‘Yell(ow) It Out’ for Suicide Prevention at Penn College

WILLIAMSPORT, Pa. -- College students in Lycoming County are hoping to break the stigma around mental illness through educating their classmates.

For the first time, Pennsylvania College of Technology is holding a full day of events to help raise awareness for suicide prevention.

They're calling it "Yell(ow) It Out."

Take a walk on Penn College's campus in Williamsport and you may notice yellow ribbons wrapped around the trees and signs that now line a walkway. This is all part of the school's attempt to help educate the public on how they can help prevent suicide.

Brett Kimmel stopped by an information table set up to help answer students' questions and concerns about suicide prevention. The freshman hopes this initiative will help break the stigma around mental illness, so people feel comfortable reaching out for support.

"There are a lot more people than you'd like to think who are putting a smile on their face because it doesn't let them be noticed," said Kimmel.

"We are constantly trying to come up with new ideas and new ways to get students talking about it and take the stigma away from it," said senior David Gadalla.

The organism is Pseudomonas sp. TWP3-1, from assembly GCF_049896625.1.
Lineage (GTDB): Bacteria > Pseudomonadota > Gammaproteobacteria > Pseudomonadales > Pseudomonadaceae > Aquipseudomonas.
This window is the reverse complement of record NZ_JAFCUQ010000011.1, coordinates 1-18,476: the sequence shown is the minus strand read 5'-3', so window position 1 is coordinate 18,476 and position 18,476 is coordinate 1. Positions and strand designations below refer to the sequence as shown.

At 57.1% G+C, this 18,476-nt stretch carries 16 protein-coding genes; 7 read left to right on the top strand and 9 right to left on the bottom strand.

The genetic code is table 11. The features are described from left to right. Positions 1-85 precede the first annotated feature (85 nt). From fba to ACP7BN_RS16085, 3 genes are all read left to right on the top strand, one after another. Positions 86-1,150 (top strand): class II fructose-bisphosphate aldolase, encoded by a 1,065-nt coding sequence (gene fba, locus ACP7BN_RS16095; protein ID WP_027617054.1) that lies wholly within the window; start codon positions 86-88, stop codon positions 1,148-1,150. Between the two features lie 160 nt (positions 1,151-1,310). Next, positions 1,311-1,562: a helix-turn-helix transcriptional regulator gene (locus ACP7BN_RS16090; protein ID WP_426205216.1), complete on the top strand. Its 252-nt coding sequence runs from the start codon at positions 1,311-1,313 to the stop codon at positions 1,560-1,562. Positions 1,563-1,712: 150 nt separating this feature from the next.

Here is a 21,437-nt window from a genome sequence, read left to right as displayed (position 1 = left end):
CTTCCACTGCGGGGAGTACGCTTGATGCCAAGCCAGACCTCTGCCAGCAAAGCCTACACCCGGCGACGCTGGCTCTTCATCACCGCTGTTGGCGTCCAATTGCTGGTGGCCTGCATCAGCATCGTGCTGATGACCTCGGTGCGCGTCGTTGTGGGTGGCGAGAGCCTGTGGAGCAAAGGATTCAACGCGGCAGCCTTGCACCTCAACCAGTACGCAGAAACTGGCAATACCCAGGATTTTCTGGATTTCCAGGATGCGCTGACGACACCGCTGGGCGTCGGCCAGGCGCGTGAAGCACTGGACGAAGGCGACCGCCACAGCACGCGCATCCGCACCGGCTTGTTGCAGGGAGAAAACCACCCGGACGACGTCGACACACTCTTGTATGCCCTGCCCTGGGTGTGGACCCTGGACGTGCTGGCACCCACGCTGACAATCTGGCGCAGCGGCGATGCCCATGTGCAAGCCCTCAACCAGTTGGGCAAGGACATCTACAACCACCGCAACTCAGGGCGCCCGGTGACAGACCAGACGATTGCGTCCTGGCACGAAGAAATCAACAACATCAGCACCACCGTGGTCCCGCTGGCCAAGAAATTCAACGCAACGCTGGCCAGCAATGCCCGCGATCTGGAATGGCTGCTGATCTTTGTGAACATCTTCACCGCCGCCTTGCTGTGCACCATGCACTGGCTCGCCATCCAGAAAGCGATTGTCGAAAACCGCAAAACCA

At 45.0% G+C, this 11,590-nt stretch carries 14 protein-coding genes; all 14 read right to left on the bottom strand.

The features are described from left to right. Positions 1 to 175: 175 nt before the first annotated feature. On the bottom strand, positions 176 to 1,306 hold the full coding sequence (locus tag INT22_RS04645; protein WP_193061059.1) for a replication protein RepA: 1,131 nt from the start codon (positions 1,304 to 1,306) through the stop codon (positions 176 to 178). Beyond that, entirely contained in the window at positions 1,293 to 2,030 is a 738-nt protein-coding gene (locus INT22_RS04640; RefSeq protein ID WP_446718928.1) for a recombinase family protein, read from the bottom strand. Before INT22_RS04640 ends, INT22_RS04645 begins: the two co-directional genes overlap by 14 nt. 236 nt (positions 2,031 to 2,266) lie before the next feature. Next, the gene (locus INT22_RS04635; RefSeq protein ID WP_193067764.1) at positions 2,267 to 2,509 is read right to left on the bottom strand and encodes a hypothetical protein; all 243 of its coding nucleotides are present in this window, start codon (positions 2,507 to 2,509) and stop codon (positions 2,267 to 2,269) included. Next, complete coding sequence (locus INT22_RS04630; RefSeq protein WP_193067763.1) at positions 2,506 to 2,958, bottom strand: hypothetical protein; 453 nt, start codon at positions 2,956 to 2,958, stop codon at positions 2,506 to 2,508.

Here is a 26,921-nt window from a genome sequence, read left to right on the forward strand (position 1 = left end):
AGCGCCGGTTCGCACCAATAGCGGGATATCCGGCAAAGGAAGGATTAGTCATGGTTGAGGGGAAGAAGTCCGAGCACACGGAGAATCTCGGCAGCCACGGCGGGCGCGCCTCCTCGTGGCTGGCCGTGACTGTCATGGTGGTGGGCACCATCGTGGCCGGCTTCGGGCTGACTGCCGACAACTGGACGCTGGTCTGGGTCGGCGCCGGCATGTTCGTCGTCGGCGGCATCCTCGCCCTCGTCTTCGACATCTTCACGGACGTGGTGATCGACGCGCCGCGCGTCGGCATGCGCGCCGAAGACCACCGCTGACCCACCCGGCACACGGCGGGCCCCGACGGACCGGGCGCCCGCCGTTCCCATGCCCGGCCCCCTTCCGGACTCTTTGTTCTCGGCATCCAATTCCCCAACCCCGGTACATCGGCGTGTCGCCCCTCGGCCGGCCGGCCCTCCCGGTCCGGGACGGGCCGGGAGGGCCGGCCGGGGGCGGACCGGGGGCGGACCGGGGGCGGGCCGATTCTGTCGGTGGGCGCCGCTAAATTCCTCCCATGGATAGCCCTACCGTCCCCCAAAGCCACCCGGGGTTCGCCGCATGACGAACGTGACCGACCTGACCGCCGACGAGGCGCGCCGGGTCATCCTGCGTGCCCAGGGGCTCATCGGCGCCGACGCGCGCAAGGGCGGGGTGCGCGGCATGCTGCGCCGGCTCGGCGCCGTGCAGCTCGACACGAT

It's part of the reason the school is holding an event where students and faculty will learn how to talk with people who may have thoughts of suicide.

"You want to persuade them that to not act on the feelings or what they might think of doing and then refer them to the proper resources," Gadalla said.

Students seeking support are welcome to stop by the counseling center at Penn College. It's free for students and open Monday through Friday.

"We know a lot about how to help people feel better we just need to make sure they are getting connected with our services," said counselor Jacklyn Leitzel.

"They are not here judging you. They are here to help you and you are loved. Don't feel that you are by yourself because you are not," Gadalla added.

If you or someone you know is having thoughts of suicide, you can call the suicide prevention lifeline at 800-273-8255.

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